I look at Vivian Maier and remember Jane Hathaway, Mr. Drysdale’s scholarly secretary on The Beverly Hillbillies.
Vivian was born in France in 1926. We don’t know how or when Vivian came to America, but at age 11 she began working in a New York sweatshop.
She learned English by sitting in movie theaters, alone in the dark.
Alone in the dark. That pretty much describes Vivian’s life except for 1959, the year she turned 33 and found just enough money to travel abroad to strange and exotic places; Egypt, Thailand, Vietnam, France, Italy, Indonesia, Taiwan.
Highly unusual for a woman of her time, Vivian journeyed alone.
Even more unusual, she often wore a man’s bulky jacket, ugly and awkward men’s shoes and a large, floppy hat. And she constantly took photographs that she never showed anyone.
It appears that Vivian escaped the sweatshops by moving to Chicago in the early 1950’s and taking work as a nanny to three young boys: Matthew, Lane and John are now old men but remember Vivian as “peculiar, our own Mary Poppins. One time she brought home a dead snake to show us, another time she convinced the milkman to drive us all to school in his delivery truck. But in the 10 years she worked for our family, she never once received a phone call.”
When the 3 boys were raised, Vivian became unemployed. The next half-century saw her shift from family to family, always caring for children who were not her own.
One employer hired Vivian to care for his disabled daughter. “But first thing in the morning on her day off, that camera would be around her neck and we wouldn’t see her again until late at night. I remember her as a private person but one who had very strong opinions about movies and politics.”
Vivian was born a French Catholic but according to her employers she died an anti-Catholic, Socialist, Feminist movie critic who hated American movies but loved foreign films.
At age 83, still in Chicago, she slipped on the ice and hit her head and died.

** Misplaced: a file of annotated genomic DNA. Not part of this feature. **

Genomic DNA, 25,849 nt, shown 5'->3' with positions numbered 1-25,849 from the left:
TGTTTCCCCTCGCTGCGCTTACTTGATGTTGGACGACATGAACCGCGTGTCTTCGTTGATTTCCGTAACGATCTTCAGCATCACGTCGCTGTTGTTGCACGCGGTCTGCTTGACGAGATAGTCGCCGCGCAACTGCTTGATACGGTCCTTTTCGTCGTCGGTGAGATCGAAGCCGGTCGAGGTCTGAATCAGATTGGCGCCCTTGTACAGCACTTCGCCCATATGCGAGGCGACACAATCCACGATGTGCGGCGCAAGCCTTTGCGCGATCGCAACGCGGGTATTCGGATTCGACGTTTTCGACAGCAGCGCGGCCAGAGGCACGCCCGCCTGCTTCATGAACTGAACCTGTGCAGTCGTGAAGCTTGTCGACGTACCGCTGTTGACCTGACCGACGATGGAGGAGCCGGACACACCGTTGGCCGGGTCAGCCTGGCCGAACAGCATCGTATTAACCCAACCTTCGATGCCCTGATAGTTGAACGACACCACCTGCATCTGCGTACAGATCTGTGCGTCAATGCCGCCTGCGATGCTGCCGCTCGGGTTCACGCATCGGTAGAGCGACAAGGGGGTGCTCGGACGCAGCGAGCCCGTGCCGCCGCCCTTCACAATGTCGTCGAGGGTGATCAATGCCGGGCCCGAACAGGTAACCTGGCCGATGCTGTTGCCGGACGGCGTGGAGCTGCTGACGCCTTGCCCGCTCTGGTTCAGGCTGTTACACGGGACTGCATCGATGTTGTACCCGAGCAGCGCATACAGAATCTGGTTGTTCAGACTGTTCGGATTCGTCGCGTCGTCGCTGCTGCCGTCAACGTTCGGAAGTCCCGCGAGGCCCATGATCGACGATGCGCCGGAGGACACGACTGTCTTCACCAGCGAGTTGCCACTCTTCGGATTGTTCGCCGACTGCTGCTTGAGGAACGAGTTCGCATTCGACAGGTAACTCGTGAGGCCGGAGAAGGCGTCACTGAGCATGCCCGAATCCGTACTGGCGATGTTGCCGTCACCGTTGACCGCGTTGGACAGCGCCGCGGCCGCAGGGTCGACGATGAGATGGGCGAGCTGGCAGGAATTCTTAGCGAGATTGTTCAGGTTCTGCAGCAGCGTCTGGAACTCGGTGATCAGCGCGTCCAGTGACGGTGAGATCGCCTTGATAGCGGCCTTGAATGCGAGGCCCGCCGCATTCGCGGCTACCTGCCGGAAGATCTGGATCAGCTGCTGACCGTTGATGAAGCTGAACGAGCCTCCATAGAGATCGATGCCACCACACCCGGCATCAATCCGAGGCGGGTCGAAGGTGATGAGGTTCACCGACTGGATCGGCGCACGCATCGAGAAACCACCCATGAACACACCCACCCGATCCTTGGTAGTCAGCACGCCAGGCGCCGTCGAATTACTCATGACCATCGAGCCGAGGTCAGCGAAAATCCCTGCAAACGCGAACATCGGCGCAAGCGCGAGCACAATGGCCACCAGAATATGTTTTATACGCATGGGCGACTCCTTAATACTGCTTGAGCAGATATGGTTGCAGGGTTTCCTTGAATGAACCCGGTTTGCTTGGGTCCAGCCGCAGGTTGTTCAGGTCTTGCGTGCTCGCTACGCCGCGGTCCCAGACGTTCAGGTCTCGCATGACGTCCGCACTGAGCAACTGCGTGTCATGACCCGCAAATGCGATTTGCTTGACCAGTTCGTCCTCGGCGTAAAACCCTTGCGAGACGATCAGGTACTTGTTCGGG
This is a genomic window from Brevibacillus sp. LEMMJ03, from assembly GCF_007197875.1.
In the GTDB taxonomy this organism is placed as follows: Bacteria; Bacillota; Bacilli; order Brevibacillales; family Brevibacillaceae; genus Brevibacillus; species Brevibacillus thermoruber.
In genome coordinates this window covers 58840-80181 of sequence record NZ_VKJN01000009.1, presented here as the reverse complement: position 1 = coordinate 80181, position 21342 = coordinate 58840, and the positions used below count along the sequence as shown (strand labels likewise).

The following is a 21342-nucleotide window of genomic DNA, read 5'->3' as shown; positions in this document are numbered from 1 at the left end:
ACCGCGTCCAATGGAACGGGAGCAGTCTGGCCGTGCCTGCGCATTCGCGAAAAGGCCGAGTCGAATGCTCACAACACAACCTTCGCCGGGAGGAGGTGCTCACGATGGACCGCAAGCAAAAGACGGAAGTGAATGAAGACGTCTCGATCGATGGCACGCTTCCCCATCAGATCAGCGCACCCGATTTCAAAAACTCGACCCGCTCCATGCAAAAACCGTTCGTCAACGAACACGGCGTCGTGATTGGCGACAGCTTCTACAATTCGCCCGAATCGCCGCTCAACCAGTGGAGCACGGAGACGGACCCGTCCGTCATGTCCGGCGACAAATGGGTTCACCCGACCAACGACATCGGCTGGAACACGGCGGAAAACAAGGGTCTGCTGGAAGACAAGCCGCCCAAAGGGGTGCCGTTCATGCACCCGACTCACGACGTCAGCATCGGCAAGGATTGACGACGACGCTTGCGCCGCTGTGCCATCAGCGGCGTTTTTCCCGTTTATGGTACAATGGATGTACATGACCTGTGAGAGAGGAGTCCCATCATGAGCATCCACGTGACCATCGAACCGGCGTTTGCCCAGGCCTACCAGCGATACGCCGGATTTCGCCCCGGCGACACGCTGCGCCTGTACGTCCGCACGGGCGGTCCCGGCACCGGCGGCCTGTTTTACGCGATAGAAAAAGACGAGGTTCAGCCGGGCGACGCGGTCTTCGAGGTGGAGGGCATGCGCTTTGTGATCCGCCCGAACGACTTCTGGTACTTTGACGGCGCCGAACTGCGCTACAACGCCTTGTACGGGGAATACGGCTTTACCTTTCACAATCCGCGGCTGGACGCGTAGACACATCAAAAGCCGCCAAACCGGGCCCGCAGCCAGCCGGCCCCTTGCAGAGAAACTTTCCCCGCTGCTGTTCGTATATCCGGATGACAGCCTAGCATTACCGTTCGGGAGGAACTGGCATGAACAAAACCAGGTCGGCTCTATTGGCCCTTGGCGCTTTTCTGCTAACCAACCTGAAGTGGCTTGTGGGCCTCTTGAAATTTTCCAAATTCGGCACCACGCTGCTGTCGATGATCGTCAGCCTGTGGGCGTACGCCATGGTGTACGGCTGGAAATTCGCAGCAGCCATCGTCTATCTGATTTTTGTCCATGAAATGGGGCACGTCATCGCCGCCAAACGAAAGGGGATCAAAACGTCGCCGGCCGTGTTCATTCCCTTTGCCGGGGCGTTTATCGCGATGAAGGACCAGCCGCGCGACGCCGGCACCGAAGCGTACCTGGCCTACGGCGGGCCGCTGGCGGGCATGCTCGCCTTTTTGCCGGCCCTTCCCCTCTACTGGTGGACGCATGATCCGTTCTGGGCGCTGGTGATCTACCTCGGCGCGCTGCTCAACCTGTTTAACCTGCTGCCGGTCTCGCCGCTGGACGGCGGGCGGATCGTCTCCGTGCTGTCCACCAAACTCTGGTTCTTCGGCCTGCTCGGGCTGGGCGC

But on the other side of Chicago, alone in the dark, sat 100,000 photo negatives and more than 1,000 rolls of undeveloped film in a public storage facility. When Vivian didn’t show up to pay her storage fees, the contents of her space were turned over to an auction house.
Vivian’s features remind me of Jane Hathaway but her life reminds me of Emily Dickinson. No one knew Emily was a writer until after the funeral when they cleaned out her chest-of-drawers and found more than 1,500 of the finest poems ever written in the English language.
Likewise, the buyer of Vivian’s negatives was stunned by what he found. And though John Maloof has scanned only 30,000 of Vivian’s 100,000 photo negatives, Finding Vivian Maier is currently the featured exhibit at the Chicago Cultural Center. A book and a documentary movie are in the works.
As a longtime collector of black-and-white photography (and the publisher of Accidental Magic, a coffee-table photo book,) I believe we’ll soon see Vivian Maier photographs featured at Sotheby’s and Christie’s.
From a storage locker in suburban Chicago to the finest auction houses in the world, I believe the second journey of Vivian Maier has only just begun.
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See a sampling of Vivian’s photos by clicking into Indiana Beagle’s rabbit hole. Each photo clicked will reveal another until you reach the terminus page. – RHW